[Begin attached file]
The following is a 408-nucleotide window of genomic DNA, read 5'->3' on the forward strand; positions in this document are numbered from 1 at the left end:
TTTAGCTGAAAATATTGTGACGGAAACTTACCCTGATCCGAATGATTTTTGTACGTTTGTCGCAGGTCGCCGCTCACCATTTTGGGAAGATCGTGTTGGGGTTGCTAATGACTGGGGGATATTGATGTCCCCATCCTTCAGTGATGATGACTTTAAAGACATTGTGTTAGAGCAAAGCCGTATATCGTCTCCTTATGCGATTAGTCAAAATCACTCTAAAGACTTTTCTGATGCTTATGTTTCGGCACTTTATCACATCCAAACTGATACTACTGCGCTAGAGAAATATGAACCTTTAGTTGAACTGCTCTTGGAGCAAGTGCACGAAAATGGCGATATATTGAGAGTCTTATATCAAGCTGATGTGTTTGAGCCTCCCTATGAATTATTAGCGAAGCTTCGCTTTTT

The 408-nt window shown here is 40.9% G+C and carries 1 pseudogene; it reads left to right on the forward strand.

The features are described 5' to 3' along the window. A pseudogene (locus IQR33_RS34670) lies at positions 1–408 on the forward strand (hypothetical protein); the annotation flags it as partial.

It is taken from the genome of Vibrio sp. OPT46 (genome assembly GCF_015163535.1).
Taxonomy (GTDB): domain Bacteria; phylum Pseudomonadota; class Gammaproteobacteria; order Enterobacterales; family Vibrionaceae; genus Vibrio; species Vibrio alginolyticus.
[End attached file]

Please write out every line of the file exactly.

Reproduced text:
The following is a 408-nucleotide window of genomic DNA, read 5'->3' on the forward strand; positions in this document are numbered from 1 at the left end:
TTTAGCTGAAAATATTGTGACGGAAACTTACCCTGATCCGAATGATTTTTGTACGTTTGTCGCAGGTCGCCGCTCACCATTTTGGGAAGATCGTGTTGGGGTTGCTAATGACTGGGGGATATTGATGTCCCCATCCTTCAGTGATGATGACTTTAAAGACATTGTGTTAGAGCAAAGCCGTATATCGTCTCCTTATGCGATTAGTCAAAATCACTCTAAAGACTTTTCTGATGCTTATGTTTCGGCACTTTATCACATCCAAACTGATACTACTGCGCTAGAGAAATATGAACCTTTAGTTGAACTGCTCTTGGAGCAAGTGCACGAAAATGGCGATATATTGAGAGTCTTATATCAAGCTGATGTGTTTGAGCCTCCCTATGAATTATTAGCGAAGCTTCGCTTTTT

The 408-nt window shown here is 40.9% G+C and carries 1 pseudogene; it reads left to right on the forward strand.

The features are described 5' to 3' along the window. A pseudogene (locus IQR33_RS34670) lies at positions 1–408 on the forward strand (hypothetical protein); the annotation flags it as partial.

It is taken from the genome of Vibrio sp. OPT46 (genome assembly GCF_015163535.1).
Taxonomy (GTDB): domain Bacteria; phylum Pseudomonadota; class Gammaproteobacteria; order Enterobacterales; family Vibrionaceae; genus Vibrio; species Vibrio alginolyticus.